Tuesday, 7 September 2010

Keep Fit for Writers - a guest post by Alexandra from Chicklish


It came to my realization recently that all those pages writers spend ages creating – and then editing, keeps their eyes pinned to something evolution hadn’t really planned into genetics: The computer screen. Writers and office workers in general, can spend too long hunched over a keyboard, sitting on a chair not attending to their posture or remembering that it’s good to get up and stretch from time to time. It’s time to talk about keep fit for writers.

Workrave is a free software product that can help you by reminding you to take a break. You can set it as you wish to prompt you to take short breaks every so often – say 20 seconds every 15 minutes, which is enough time to stretch and remember life away from the computer. You can set ‘coffee breaks’ where you are reminded to take 10 minutes break and remove yourself from any temptation to touch the keyboard. During the coffee breaks it suggests some short exercises for the first minute or so, then it’s up to you.

Most people reading this will start looking away now. They feel ok, what's in this for them? Right? So what should a writer know about how their body is affected by long periods of computer use? Today let’s start with your eyes:

Eyes – they weren’t really created to stare at a screen for such long periods. Simple exercises such as looking at a long distance object out the window then immediately to a short distance object in your office is a good work out for them. Another that Workrave suggest is slowly inching your way around the outside frame of your computer monitor, giving the eye muscles a short work out.

Dim your screen so that the glare is minimized and consider changing the colour of your manuscript document from white to a pastel colour. This can soften the view. Monitor how much you blink one day. Do you stare a lot at the screen in between blinking? Do you spend ten minutes glued to one sentence that you can’t get right? Not blinking reduces the tears in your eyes – and if you already have any tendency towards dry eyes you may find trying ‘blinkers’ for a while a good start to a new blinking habit. You add a ‘blinker’ to the corner of your screen and blink when it does. Make sure you drink a lot of fluids and take care of your eyes if they continue to be dry – using eye drops – provided they are always (no exception) preservative free drops can be done by anyone at any time. If you find computers affect your eyes very badly you may want to search for information on more tips, and one great resource is this site, just go there and type in ‘computer’ in the search box.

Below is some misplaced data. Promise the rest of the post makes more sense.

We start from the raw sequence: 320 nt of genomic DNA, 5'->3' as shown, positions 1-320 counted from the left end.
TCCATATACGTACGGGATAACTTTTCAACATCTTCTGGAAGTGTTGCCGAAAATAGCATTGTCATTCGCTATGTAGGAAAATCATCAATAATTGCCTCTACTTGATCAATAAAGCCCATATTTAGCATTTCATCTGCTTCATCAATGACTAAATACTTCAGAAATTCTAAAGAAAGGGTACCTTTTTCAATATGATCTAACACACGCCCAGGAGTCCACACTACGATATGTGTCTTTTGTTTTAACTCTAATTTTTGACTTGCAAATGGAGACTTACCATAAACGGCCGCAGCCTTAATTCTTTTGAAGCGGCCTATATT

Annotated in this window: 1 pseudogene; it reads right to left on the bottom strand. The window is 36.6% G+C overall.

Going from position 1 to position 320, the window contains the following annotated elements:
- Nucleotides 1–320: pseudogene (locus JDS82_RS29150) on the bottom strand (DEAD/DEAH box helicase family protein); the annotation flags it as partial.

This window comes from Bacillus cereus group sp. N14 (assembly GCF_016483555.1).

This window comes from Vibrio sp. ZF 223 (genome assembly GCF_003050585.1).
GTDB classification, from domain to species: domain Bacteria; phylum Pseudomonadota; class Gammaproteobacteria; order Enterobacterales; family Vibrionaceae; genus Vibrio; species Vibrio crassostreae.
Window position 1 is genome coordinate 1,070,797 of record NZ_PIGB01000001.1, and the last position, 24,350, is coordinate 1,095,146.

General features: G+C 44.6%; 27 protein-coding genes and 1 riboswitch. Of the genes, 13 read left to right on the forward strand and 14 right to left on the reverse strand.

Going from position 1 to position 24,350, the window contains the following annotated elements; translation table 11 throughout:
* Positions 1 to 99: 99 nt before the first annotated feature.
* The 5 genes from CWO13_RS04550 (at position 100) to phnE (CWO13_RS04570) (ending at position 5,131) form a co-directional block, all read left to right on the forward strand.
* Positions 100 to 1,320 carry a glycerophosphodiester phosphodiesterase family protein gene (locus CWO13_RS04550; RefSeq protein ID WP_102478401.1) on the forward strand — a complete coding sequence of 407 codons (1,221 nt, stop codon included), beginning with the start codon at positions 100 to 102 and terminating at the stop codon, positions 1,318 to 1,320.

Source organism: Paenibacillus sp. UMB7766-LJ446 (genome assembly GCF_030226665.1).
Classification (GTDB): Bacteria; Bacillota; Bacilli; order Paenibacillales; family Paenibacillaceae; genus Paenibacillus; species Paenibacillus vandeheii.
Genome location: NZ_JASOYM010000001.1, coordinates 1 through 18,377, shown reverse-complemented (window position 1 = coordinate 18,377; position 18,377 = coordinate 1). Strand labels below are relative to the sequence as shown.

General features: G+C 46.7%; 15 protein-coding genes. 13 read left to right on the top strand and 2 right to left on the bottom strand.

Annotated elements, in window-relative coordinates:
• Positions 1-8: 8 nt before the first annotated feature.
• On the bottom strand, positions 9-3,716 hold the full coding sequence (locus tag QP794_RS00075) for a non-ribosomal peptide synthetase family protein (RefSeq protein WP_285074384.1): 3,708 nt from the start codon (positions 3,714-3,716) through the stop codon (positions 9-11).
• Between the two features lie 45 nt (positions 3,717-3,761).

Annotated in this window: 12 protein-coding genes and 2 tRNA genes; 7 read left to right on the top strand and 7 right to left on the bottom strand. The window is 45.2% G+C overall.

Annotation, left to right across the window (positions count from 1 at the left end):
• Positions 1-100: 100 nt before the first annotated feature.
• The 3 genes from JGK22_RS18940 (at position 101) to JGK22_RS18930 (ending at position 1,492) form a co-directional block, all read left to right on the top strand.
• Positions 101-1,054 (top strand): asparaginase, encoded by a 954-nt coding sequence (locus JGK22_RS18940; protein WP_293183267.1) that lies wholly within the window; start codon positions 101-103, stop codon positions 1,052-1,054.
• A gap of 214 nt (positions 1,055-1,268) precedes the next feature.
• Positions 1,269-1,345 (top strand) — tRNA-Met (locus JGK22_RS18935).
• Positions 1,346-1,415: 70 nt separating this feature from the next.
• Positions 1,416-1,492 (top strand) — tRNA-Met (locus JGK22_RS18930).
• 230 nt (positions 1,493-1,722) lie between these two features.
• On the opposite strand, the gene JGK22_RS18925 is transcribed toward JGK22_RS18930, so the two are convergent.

Alexandra reviews for Chicklish, the teen books website, works in financial services and writes in her spare time. She has zero tolerance for slouching and bad posture in front of the computer...

7 comments:

Helen Black said...

It's amazing how little care we acttually take isn't it?
Will try harder....
HB x

Caroline Green said...

Yes, I'm VERY bad at this and often end up with sore, dry eyes and a stiff neck as a consequence!
Many thanks for these tips, Alexandra.

Susie Nott-Bower said...

Thanks, Alexandra, for reminding me about this stuff. If I spend too long at the computer (particularly doing unproductive things) I tend to feel rotten until I've gone for a walk and reconnected to the real world.
Susiex

Debs Riccio said...

These are such simple precautions aren't they? I always (after 6 hours 'at it') blame my age or the weather if I get up feeling like sh*te. But where's mention of the dreaded writer's arse - or is this incurable and unpreventable?!

badas2010 said...

I recently posted on my blog in a similar vein, 'Keep at it, but .....', but I don't think anyone saw it.

Anonymous said...

Thanks all (especially for trying harder!). I can recommend eye drops to anyone who does suffer a bit in that direction. The workrave is really good, even if you don't take all the regular breaks I think it can give that nudge to 'think of self' from time to time - anything is a start. Our bodies are a one-time thing.

Alexandra

Luisa Plaja said...

This is a brilliant and helpful post and I'm bookmarking it for future reference. Thank you!